Celebrate the culture of agriculture & share skills (Growing! Cooking! Eating!)

I am working with students in a greenhouse that has shelving units each shelf is about 3' high. I'm concerned that this will not be enough room for cherry tomato plants to grow fully. Has anyone experimented with vining tomato plants horizontally, once they've grown vertically for a bit? I was thinking I could tie the plants as they grow to the bottom of the shelf above them. 


The photo is the shelving unit  that I referenced; there are six of them in the greenhouse. Alternatively, I could use the top shelf of the unit but I have reservations about that. I do not want students to need to constantly climb to access the tomatoes and I fear that it will be too drafty with the ventilation window parallel to the top shelf. 

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I can't imagine why it wouldn't work.  Tomatoes, especially cherry tomatoes are resilient plants.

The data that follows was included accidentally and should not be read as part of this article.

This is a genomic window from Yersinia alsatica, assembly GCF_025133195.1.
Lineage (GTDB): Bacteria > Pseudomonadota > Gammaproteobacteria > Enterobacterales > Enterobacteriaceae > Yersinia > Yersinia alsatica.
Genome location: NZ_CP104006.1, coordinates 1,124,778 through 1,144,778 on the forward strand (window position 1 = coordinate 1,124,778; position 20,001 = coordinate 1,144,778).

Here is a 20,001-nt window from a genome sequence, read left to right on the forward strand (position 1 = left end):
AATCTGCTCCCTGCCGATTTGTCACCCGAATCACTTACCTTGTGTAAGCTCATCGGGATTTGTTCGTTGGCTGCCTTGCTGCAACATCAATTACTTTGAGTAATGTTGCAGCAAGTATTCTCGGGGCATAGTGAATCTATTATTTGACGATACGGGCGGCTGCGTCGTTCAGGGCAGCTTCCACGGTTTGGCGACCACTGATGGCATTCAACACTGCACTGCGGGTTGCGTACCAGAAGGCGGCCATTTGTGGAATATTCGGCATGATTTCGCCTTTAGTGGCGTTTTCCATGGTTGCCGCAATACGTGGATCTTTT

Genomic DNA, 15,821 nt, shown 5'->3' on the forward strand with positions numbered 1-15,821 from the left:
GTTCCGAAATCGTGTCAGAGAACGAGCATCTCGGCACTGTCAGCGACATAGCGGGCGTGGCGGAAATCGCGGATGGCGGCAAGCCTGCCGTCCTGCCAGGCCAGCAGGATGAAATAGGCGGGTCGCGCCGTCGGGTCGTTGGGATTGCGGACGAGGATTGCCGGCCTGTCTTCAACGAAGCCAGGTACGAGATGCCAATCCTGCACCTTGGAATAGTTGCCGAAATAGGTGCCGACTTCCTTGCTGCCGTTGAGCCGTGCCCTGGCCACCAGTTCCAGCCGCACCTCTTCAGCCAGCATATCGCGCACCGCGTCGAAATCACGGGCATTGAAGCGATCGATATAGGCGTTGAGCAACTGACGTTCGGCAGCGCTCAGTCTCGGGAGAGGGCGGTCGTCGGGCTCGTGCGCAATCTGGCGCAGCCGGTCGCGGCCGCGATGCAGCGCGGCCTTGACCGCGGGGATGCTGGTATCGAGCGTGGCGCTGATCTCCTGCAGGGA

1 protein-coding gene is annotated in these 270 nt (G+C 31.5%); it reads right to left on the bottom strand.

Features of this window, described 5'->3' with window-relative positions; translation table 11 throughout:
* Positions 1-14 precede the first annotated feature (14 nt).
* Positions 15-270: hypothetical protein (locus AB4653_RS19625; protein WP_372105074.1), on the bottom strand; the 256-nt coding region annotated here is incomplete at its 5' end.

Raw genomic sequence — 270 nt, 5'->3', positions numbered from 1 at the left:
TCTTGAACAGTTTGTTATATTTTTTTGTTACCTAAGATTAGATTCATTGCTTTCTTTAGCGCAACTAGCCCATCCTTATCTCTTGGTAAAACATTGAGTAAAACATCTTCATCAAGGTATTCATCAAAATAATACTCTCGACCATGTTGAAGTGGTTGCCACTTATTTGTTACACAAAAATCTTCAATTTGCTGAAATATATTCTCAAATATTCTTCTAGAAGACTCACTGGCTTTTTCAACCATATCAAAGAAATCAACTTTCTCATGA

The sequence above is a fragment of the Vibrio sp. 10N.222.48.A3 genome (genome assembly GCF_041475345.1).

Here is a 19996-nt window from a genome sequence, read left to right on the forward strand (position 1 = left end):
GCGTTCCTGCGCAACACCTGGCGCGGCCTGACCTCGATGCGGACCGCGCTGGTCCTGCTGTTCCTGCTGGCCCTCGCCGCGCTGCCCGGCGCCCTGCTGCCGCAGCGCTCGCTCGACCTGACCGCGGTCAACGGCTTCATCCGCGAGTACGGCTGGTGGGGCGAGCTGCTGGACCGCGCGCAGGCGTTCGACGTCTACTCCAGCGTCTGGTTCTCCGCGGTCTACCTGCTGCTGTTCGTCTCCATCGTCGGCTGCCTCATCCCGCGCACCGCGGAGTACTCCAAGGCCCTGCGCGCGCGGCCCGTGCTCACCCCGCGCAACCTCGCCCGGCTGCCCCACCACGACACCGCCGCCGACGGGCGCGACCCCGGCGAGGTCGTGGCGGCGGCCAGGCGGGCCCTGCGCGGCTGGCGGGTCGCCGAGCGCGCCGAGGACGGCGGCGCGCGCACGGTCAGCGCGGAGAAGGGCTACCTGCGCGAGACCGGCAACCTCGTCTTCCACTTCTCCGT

My only worry is that the plants above would shade out the plants below.  

Blair, Thanks! I am a bit concerned about that too. Although, this time of year the sun is pretty low in the sky and it seems like they are getting a decent amount of sun regardless of the shelves above them. Should be interesting to see what it all looks like once we have seedlings into the larger containers!! It's a great experiment to say the least!

We had 'wild' tomatoes outside that grew sideways when they grew wild in a planter area of about 3 ft wide.(we missed one tomato that fell off). They ran along the ground just fine and even grew under  a few boards  with no ill effects. I don't see where the shade will be a problem.  Go for it you might be surprised.

Stephen, thanks for your advice too! I'm getting pretty excited and a bit less anxious about these shelves in the greenhouse! Take care, Emily

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